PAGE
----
IV. Multi-Year Contracts

Rav Betzalel Stern (20th cen.) served as a rabbi and rosh yeshiva in many places around the world, including Israel. When he was in Australia (1954-1968), he was asked about the multi-year contracts offered to Jewish professionals who were transported together with their families at great expense (Be-Tzel Ha-Chokhmah, vol. 2, no. 67). The community demanded long-term commitments in order to invest that much money in a new rabbi, teacher or communal functionary. Rav Stern analyzes the literature and then proposes a new approach.

Rav Stern notes that we need to read carefully the source for Rema’s ruling that a Torah teacher may not accept a contract for more than three years. The source is the Hagahos Mordekhai, quoted in Shakh (Choshen Mishpat 333:17). The Hagahos Mordekhai says:

”It seems to me that for this reason a Torah teacher, a scribe or [one who performs] other labors must be careful not to hire himself to be in the house of the employer, established with him (be-keva imo) and eating at his table, without break (beli hefsek) for more than three years…”

Rav Stern focuses on the words “without break.” In old times, house servants lived in the homes of their employers and worked there for their entire term of employment. They did not have vacations. However, if an employee has vacation time or breaks between semesters, then he is not considered like a servant but rather like a free man. Therefore, Rav Stern argues, every employee must have vacation time and then he may accept a multi-year contract.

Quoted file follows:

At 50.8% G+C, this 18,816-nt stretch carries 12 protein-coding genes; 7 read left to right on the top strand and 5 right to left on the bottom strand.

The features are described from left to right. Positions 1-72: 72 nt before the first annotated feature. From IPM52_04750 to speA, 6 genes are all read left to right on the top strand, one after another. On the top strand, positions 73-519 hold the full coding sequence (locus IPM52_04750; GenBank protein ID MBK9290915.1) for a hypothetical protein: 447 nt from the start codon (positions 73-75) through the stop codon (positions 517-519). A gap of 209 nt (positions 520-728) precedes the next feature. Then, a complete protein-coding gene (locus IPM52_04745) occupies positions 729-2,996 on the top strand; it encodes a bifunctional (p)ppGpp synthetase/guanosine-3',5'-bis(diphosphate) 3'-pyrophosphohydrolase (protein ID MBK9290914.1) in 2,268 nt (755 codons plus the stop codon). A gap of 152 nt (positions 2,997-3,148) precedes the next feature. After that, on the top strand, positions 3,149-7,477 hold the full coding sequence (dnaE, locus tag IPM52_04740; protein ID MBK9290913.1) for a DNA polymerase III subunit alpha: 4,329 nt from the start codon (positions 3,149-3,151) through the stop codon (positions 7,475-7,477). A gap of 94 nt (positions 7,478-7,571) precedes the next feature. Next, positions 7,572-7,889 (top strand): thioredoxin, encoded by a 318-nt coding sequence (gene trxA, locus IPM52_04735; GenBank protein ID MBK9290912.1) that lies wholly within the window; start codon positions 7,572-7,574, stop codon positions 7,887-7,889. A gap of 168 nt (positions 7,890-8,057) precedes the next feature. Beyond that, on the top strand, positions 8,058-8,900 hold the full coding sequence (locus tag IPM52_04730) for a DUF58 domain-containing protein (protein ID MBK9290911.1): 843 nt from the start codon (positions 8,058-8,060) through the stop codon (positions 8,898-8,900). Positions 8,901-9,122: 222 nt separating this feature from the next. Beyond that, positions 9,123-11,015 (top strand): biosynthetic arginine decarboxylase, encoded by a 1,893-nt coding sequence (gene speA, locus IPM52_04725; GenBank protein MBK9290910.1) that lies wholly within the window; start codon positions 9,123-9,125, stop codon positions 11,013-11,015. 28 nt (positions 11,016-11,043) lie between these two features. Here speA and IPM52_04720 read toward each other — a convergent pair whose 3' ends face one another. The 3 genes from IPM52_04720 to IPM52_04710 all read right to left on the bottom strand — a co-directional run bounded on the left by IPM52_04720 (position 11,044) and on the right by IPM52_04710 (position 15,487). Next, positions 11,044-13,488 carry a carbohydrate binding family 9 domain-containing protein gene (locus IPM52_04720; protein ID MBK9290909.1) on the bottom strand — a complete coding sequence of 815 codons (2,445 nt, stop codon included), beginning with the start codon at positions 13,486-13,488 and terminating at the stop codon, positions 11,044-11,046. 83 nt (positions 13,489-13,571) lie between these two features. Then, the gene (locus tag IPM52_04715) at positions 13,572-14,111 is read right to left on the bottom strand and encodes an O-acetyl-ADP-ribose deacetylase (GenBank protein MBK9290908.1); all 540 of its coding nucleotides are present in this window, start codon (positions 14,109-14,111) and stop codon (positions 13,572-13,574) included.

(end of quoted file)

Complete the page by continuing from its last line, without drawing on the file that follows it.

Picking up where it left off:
If we accept this approach, then perhaps this applies also to IDF soldiers. In the nineteenth century Russian army, Jewish soldiers were taken from their homes for many years, sometimes decades. During peacetime, IDF soldiers regularly receive leave for weekends and sometimes longer to return home or do whatever they want. This is free time, family time, rest time, laundry time. Even during wartime, most soldiers receive some time to return home from the fronts to see their family and recharge their batteries. While it is always too infrequent and too short, these leaves constitute a break.

It can be argued that because IDF soldiers receive these breaks, they do not fall under prohibition as described by the Hagahos Mordekhai and codified by Rema. Therefore, enlisting in the IDF is not agreeing to be a servant even though you cannot quit but you are allowed breaks in your army service. In this respect, Hesder service may be preferable because it entails larger breaks in army service for yeshiva study.

About Gil Student

Rabbi Gil Student is the Editor of TorahMusings.com, a leading website on Orthodox Jewish scholarly subjects, and the Book Editor of the Orthodox Union’s Jewish Action magazine. He writes a popular column on issues of Jewish law and thought featured in newspapers and magazines, including The Jewish Link, The Jewish Echo and The Vues. In the past, he has served as the President of the small Jewish publisher Yashar Books and as the Managing Editor of OU Press. Rabbi Student currently is serving his third term on the Executive Committee of the Rabbinical Council of America and also serves as the Director of the Halacha Commission of the Rabbinical Alliance of America. He serves on the Editorial Board of Jewish Action magazineand the Board of OU Press. He has published four English books, the most recent titled Search Engine volume 2: Finding Meaning in Jewish Texts -- Jewish Leadership, and served as the American editor for Morasha Kehillat Yaakov: Essays in Honour of Chief Rabbi Lord Jonathan Sacks.